Sober colors, tailored suit and sometimes Converse tennis shoes. This is how the Vice President of the United States, Kamala Harris, presents her solid and particular style for any other woman.
There are two sides: those who agree to wear a suit with tennis shoes and those who do not. And in the middle is Kamala Harris’s speech to bet on Converse with her tailored suits. If the style of the vice president-elect called you, this textile and footwear journey shows how fashion is political.
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A journey through the tailored suit, converse sneakers and the style of Kamala Harris.
The female tailored suit dates back to the 19th century, when jackets with a collar were on the rise in men’s fashion, and for women they were tight and fitted. Then came Christian Dior in the fifties to enhance the female figure and implemented long skirts with a jacket. From the seventies to the eighties designers such as Chanel, Ralph Lauren and Donna Karan rose to promote smart business fashion, a set for the business woman.
(Photo: Getty Images)
From the monarchy and even to red carpets, the tailored suit has become a foundation of women’s fashion to provide functionality and trend. Fashion sociologist Susan Saulquin’s book, The Politics of Appearances, states that clothing represents “who I am, who I want to be, and how others see me.”
A post shared by Kamala Harris (@kamalaharris) on Oct 31, 2020 at 1:11 PDT
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Betting on sober colors
The first woman to be a vice president of the United States does not risk a complicated color palette. If you are one of those who prefers to use sober colors to put together the look, you can pay attention to Kamala.
Harris opts for navy blue and black, a duet that was previously banned in the fashion vocabulary but has been accepted little by little. When we see her in this set, she usually highlights a set of pearls.
A post shared by Kamala Harris (@kamalaharris) on Sep 4, 2020 at 6:34 PDT
This is where the two sides of the coin come in: combine it with medium-heeled stilettos or tennis shoes. In El País España they mention that “it is not a representative of the old traditional politics”, but it has managed to position its image with versatility.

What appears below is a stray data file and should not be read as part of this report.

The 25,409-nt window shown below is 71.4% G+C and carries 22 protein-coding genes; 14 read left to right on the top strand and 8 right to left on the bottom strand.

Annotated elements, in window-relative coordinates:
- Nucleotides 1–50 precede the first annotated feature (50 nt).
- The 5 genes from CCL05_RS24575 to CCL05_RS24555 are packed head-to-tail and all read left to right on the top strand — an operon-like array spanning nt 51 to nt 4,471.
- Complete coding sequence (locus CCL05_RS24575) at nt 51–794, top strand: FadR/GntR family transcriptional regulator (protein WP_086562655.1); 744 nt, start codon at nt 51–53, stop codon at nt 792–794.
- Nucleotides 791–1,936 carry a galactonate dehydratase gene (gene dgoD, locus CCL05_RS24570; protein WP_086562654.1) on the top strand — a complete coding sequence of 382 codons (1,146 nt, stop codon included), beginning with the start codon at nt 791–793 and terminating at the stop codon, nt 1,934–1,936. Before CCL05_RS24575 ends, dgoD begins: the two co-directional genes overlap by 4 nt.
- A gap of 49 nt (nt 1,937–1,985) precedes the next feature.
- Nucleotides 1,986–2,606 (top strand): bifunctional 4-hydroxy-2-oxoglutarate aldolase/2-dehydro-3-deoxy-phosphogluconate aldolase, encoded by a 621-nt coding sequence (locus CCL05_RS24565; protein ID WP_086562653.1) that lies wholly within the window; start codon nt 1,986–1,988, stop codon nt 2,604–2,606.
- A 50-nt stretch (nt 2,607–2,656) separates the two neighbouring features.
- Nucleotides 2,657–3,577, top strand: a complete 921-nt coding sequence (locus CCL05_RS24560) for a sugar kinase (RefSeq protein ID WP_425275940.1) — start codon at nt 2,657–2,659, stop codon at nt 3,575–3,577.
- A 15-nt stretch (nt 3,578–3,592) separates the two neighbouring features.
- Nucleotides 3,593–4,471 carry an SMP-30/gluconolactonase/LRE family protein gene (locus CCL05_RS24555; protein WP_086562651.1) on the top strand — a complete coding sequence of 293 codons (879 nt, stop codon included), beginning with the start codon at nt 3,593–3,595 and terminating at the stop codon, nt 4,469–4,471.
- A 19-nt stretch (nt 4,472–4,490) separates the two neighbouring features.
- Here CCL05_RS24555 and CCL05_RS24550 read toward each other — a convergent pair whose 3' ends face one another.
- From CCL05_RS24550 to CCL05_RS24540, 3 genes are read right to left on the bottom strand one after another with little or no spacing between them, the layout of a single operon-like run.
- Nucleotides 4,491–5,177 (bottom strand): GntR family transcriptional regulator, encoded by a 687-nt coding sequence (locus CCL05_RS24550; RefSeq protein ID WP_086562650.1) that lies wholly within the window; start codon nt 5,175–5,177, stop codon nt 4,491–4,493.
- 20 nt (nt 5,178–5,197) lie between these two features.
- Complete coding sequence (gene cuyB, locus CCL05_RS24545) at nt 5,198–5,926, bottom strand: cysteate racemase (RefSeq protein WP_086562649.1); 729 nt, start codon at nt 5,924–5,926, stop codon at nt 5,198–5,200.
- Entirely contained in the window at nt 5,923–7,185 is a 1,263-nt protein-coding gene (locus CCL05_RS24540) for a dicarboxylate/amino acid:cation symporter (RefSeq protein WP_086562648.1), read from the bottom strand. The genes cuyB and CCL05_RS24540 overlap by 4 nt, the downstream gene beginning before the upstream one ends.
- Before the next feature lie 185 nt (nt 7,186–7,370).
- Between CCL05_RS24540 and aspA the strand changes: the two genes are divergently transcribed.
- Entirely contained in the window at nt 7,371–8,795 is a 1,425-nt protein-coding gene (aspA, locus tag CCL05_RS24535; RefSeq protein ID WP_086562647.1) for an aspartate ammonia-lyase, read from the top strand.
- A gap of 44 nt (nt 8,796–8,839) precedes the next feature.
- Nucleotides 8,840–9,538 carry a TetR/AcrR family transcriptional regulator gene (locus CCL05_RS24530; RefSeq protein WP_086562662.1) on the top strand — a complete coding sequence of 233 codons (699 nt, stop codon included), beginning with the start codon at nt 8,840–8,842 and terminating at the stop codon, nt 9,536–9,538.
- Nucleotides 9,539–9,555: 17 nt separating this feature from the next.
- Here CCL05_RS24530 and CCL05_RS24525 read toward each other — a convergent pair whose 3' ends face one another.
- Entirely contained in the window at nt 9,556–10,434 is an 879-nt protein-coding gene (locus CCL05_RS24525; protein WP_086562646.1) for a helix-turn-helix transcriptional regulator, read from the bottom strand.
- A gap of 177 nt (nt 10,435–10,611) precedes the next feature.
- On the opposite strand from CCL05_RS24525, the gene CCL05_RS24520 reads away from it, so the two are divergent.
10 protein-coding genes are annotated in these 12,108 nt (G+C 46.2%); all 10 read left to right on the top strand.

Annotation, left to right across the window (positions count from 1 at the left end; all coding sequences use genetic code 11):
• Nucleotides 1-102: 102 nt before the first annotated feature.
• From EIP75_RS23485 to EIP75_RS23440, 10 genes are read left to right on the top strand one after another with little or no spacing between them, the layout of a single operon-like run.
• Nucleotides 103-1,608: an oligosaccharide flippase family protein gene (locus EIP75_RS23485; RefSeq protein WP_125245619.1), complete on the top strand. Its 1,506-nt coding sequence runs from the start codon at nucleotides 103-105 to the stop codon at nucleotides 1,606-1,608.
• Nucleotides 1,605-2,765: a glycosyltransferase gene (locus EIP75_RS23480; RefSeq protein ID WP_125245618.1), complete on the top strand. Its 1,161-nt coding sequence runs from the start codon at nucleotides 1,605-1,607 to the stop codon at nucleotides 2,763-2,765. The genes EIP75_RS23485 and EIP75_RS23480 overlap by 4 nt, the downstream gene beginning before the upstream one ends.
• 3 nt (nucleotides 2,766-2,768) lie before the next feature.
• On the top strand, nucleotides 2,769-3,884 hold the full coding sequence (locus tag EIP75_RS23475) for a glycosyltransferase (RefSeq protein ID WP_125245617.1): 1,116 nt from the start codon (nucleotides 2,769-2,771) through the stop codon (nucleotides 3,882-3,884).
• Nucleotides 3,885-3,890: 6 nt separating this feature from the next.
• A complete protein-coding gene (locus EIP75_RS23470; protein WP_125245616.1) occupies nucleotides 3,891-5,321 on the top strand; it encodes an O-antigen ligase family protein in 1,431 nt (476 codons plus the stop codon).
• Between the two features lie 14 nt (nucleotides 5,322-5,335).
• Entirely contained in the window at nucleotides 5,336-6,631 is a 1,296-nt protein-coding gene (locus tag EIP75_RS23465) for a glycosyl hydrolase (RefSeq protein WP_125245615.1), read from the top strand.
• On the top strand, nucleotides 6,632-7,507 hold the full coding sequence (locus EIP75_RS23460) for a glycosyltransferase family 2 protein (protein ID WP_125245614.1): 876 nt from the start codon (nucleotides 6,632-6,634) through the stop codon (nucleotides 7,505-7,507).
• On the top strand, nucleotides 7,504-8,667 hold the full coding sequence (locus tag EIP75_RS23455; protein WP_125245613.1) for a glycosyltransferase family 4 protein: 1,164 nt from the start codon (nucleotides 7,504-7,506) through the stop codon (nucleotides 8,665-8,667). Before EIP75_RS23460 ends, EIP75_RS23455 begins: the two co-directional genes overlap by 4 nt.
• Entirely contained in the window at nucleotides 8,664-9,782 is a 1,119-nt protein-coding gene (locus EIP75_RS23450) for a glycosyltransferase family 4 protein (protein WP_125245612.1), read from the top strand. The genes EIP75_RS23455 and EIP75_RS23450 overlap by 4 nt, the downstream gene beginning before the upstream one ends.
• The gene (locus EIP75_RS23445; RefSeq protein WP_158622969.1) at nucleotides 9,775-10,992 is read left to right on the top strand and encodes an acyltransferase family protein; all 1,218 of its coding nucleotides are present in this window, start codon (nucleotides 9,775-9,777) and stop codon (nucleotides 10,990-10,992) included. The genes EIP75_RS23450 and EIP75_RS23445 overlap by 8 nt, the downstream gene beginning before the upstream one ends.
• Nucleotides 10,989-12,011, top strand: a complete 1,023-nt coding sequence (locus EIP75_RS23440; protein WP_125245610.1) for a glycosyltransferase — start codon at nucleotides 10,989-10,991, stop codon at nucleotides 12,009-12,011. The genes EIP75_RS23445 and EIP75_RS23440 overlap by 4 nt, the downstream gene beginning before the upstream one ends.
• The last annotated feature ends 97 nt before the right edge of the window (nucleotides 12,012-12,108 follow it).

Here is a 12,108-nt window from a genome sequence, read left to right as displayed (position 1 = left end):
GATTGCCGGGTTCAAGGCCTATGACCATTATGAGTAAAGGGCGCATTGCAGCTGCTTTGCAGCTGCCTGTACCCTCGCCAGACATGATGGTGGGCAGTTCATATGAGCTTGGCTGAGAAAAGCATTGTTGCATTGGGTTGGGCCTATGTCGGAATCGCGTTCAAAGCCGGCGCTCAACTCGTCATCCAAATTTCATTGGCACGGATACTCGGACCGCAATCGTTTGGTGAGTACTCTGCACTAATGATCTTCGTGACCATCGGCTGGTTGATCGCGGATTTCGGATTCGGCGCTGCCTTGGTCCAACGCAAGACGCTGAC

A double ‘yes’ to sneakers
During a rally in Florida, Kamala wore Converse sneakers with pins that read “stop hate,” “love 2020,” and “black joy.” But when she is not wearing sneakers with embossed messages, she raises the game with the most traditional possible: white, with a white cotton t-shirt, pants and dress jacket.
A post shared by Kamala Harris (@kamalaharris) on Oct 27, 2020 at 4:12 pm PDT
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And if it is not the classic bet, it is for the black tennis, which can be combined with any gray jacket and respecting the navy blue pants or other dark tones.
A post shared by Kamala Harris (@kamalaharris) on Oct 3, 2020 at 12:23 pm PDT
The white suffragette in her tailored suit to give the speech
There are several winks in the outfit that Kamala used to give her triumphant speech on Saturday November 7th. The white tailored suit is a tribute to the generations of women who made her rise to the vice presidency possible.
A post shared by Kamala Harris (@kamalaharris) on Nov 8, 2020 at 5:02 am PST
And this is what she said in her words, when she said that she thinks “of the generations of black, Asian, white, Latina, Native American women who paved the way.”
The color white has appeared in countless activist movements led by women. From the suffragettes, through Shirley Chisholm, the first African-American woman elected in Congress in 1968 to Geraldine Ferraro, the first vice-presidential candidate in the USA in 1984; both dressed totally in white —via DW Español—.
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This same channel points out that even Hilary Clinton opted for a white suit to accept her nomination for the presidency in 2016. And during Donald Trump’s speech on the State of the Union in February 2019, the Democrats in Congress dressed in white.
Congressional Democrats. (Photo: Getty Images)
Novelist and teacher Alison Laurie wrote an essay, The Language of Fashion, in which she reaffirms that clothing is our first language. One of its chapters talks about Personal Fashion: Ser y Estar, where it says that the meaning of any article of clothing “depends on the circumstances.” And if for Kamala Harris the “circumstances” evoke sending a message of unity and leadership —in addition to wanting to get along with young people and their sneakers—, the outline of the suit will continue with tennis at any age and gender.
(Photo: Getty Images)